Okay Fred, so what’s the bad news? Well, forgive me if I sound snarky or unfair because I am the author of the “The SETI Trilogy” that I am presently turning into a nine-book series, but the Martian story is just small. The story is linear. The story fits the dramatic pattern of beginning, middle, and end but that’s it. It is obvious from the start that astronaut Mark Watney is going to be rescued. So, we know the ending. If he wasn’t going to be rescued then it would have been a down and unsatisfying ending and no reader, except a few sadists, really wants that.

What I am saying is that the story and dialogue, is very linear and straightforward. There are a few twists and turns but nothing really challenging. More snarkiness, sorry…but in my SETI Series of books there is more layer, depth and global impact as to the progress and ultimate end of the tale. My story can and is going to go through time, generations and startling revelations. With “The Martian” an astronaut is stranded, there is drama to rescue him, and the astronaut is rescued. Dead stop. Story end. Okay, gang let’s leave the theater and grab something to eat.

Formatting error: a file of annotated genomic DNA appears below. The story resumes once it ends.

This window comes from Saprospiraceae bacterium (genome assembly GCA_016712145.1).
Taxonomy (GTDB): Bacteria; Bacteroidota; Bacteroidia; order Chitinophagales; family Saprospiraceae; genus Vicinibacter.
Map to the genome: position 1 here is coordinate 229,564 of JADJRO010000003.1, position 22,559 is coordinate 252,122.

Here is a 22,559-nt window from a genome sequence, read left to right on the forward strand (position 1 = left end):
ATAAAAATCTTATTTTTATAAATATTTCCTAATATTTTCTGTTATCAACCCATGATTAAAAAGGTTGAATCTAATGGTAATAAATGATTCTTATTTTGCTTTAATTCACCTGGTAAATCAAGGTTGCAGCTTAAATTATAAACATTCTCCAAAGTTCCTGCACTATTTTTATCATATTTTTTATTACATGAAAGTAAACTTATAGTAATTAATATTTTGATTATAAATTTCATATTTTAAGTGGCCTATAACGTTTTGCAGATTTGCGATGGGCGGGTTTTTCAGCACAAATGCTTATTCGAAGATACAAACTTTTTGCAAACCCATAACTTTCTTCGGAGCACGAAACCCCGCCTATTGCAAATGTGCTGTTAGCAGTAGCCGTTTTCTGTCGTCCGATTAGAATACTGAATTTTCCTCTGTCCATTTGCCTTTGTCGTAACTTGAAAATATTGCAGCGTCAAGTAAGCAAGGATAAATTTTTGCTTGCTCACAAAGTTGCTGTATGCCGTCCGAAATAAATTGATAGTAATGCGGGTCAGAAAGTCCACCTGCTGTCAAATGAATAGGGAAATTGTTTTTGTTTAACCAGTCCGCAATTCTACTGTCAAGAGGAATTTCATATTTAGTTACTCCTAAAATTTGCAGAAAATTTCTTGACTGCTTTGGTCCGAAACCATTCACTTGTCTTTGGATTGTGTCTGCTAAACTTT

In sum, I would say this is a fantastic movie with near-perfect elements of the filmmaking craft and the best marketing campaign I have ever seen as staged by Fox. And God bless Andy Weir for the way this story and his book came into creation. He gave away the book for free, chapter by chapter. He then published on Kindle and sold a ton of books, and within one week got a book deal and a film deal. Congratulations, Andy, well done and you deserve the success. It is tough writing science fiction, I thoroughly understand and you did a great job.

“The Martian” is well-crafted filmmaking and it’s great entertainment. And one more thought, over time since I saw the film, it kinda grows on you. Because of that I have updated this review from a previous version, I think I really do like this film.

Fred Fichman

For more great science fiction, check out my SETI Trilogy. Click on cover.